Dr. Adam Janke
Everyone has learned a lot about the spread and control of infectious diseases in 2020. Although the important task at hand is to apply that knowledge in helping our neighbors and family avoid a Covid-19 infection, we would be wise to apply many of these lessons to help white-tailed deer fight a disease of their own.
Chronic Wasting Disease, or CWD, is a neurological disease affecting members of the deer family. The prion-based CWD that infects the central nervous system is a different type of disease from the virulent respiratory one we have become familiar with in 2020. But CWD and Covid-19 share many characteristics, including how they can be spread asymptomatically and the potential for high infection rates in the absence of intervention.
AMES, Iowa -- Iowa 4-H is partnering with Iowa State University Extension and Outreach Agriculture and Natural Resources to bring a new youth program to the state.
New extension publication highlights the importance of forests for birds
August 26, 2020, 11:58 am | Adam Janke
AMES, Iowa – Forests provide critical habitat for Iowa’s wildlife, and that is especially true for birds.
Arguably, the most important innovation in agriculture technology for conservation and farmers in the last 30 years has been the growth and use of spatial data made possible by the Global Positioning Systems (GPS). Many different types of agricultural data can be captured with pinpoint accu
In my world, “diversity” often comes with a prefix. I remember learning the word early in my college days, having come to the wildlife ecology discipline not as a woke environmentalist but rather because of an obsession with ducks from a childhood spent hunting them.
No matter where you’re sheltered-in-place, nature is everywhere. A front row seat to the dramas of nature can pass the time in any season, but springtime is unrivaled.
Iowa’s Master Conservationist Program is working to “plant the seeds of conservation” through their recently redesigned educational curriculum on natural resource stewardship for adults learners.
This fall, over 100,000 Iowans will take refuge in the fields and forests of our state to participate in an annual ritual: deer season.
Over 80% of Iowa’s landscape was once tallgrass prairie – an ecosystem comprising over 300 species of flowering plants maintained through regular fires and grazing by herds of elk and bison.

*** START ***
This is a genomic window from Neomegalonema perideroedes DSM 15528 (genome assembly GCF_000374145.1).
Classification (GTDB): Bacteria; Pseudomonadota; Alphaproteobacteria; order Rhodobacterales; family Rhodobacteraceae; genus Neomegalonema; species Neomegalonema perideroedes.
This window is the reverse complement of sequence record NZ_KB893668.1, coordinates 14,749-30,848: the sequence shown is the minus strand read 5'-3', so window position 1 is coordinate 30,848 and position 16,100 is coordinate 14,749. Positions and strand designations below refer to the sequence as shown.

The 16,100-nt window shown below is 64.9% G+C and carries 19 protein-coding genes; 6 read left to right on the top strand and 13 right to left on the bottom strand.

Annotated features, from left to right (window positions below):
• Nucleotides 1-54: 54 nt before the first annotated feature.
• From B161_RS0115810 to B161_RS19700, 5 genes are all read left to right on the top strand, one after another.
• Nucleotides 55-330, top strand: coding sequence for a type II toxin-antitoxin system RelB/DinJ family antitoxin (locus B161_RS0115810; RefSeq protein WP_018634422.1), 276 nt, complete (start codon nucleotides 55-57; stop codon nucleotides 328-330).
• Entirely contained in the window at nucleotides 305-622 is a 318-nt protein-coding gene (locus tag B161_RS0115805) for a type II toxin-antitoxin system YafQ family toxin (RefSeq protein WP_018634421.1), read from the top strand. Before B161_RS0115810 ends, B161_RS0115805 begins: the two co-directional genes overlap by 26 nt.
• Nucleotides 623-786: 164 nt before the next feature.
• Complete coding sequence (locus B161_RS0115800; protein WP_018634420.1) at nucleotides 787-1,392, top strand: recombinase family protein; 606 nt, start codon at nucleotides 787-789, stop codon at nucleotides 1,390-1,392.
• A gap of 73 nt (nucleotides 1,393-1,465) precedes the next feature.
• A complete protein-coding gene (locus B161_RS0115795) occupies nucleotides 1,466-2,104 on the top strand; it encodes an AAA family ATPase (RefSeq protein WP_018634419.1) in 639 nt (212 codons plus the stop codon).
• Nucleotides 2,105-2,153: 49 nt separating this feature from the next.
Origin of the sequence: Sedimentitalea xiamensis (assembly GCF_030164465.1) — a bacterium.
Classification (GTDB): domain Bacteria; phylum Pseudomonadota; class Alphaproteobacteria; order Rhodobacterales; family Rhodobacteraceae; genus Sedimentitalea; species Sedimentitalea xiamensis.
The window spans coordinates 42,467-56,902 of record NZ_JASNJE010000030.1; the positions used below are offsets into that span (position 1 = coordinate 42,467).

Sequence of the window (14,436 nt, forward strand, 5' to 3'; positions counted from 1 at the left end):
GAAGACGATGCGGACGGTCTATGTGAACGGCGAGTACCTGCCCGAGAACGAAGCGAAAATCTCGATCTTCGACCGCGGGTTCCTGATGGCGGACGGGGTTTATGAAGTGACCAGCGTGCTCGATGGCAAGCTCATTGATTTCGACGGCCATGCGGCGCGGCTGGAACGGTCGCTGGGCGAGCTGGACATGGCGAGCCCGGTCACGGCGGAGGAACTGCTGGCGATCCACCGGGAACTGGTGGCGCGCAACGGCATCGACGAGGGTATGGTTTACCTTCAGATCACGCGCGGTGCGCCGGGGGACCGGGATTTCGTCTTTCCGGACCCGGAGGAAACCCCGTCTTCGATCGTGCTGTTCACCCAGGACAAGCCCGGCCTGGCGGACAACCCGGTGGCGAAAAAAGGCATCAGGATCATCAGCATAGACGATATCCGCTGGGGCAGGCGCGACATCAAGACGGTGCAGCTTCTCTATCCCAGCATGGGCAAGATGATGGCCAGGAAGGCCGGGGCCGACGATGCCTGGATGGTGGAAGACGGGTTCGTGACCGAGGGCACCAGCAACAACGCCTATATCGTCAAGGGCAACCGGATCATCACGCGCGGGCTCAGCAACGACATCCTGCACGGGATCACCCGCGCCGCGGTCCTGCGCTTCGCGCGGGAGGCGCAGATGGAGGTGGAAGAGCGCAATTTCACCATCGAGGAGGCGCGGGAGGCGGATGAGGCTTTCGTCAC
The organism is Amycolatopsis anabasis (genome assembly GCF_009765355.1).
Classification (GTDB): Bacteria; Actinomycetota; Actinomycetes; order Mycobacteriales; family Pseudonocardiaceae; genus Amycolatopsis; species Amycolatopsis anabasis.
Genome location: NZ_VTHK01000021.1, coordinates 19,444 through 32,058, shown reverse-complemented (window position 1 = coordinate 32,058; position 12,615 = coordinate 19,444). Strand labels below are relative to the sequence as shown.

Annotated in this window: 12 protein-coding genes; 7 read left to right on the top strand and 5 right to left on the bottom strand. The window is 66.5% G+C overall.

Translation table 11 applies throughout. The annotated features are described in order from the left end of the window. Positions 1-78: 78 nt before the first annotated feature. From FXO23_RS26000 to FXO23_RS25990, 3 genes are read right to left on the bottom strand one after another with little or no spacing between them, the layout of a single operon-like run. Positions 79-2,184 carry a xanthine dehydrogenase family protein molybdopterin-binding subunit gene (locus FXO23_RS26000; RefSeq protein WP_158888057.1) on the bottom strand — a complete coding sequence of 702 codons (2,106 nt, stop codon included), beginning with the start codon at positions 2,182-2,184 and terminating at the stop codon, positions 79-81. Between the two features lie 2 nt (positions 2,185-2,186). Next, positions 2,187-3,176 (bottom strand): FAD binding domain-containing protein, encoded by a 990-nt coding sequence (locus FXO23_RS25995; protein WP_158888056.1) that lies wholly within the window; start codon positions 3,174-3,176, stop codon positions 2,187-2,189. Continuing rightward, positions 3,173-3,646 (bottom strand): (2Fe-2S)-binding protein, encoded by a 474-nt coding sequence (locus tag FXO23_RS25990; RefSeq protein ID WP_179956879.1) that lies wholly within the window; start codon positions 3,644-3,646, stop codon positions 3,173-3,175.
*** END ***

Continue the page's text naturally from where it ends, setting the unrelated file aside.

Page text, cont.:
In keeping with a theme from my last blog titled “What the heck is habitat”, this month I explore another critical question within the language of conservation. What’s a wetland?
Wild turkey. Ring-necked pheasant. Trumpeter swan. Turkey vulture. Northern bobwhite. These are the remarkable birds of Iowa’s rural landscapes. They’re large, conspicuous, and broadly recognized.
As I write this, in the waning days of February, many of the wildlife that grace Iowa’s cities and farms during the spring and summer, are far away.
I have seen a wide gamut of responses to the question posed in the title of this post. While preparing for my Ph.D. candidacy exams, I was asked a version of this question as it related to ducks and agonized over the response for months (you’ll see elements of my answer below).
Taking Iowa State University resources and personalizing them for a specific area of the state can be a challenge. Researchers in Ames have knowledge and experience dealing with big-picture issues, while local conservationists are plugged into opportunities and challenges in their home area.
For many of us, conservation is our way of life. Finding ways to connect with and improve the land, the soil, the water, and wildlife consumes our thoughts and free time.
Liberty is at the heart of the American experiment: that fundamental concept that says the will of the majority should not supersede the rights of individuals. Emerging from this pillar however is a fundamental question: to what extent can one actor infringe on the rights of another?
White-tailed deer are as synonymous with the ‘acreage living’ experience as fences and ragweed. We find them everywhere in Iowa, thriving in urban forests and remote sections of cropland with little more than a ditch for cover.
In February of 2018, wildlife biologists and veterinarians investigated the suspicious death of 32 trumpeter swans in a Clinton County wetland.
The 57 species of wild mammals routinely found in Iowa is the focus of a new Iowa State University Extension and Outreach publication titled “Mammals of Iowa” (WL 0006).
Perhaps the greatest reward for living in a place with four well-defined seasons is the marked return of spring. It’s now that the long, motionless days of winter are, seemingly overnight, replaced with the sights and sounds of species whose likeness we haven’t seen for months.
Despite what can feel like Arctic weather sweeping into Iowa during the winter, the state still finds itself a long way from the Arctic tundra. So it would be surprising to find Arctic tundra wildlife soaring over Iowa’s picked corn fields or perching on the state’s telephone poles.
One my favorite quotes from Iowa native and conservation icon Aldo Leopold goes like this: “One of the penalties of an ecological education is that one lives alone in a world of wounds.” I think about that quote often this time of year because every fall, after the grand finale of summer
It’s easy to forget they’re mammals just like us. They give live birth, they nurse their young, they feed and sleep and do otherwise mundane things to stay alive and stay healthy.
Conservation is ensuring the greatest good for the greatest number of people. This idea is credited to American forester Gifford Pinchot, but many have arrived at the same conclusion.
The title to this article is the answer to a question I get often.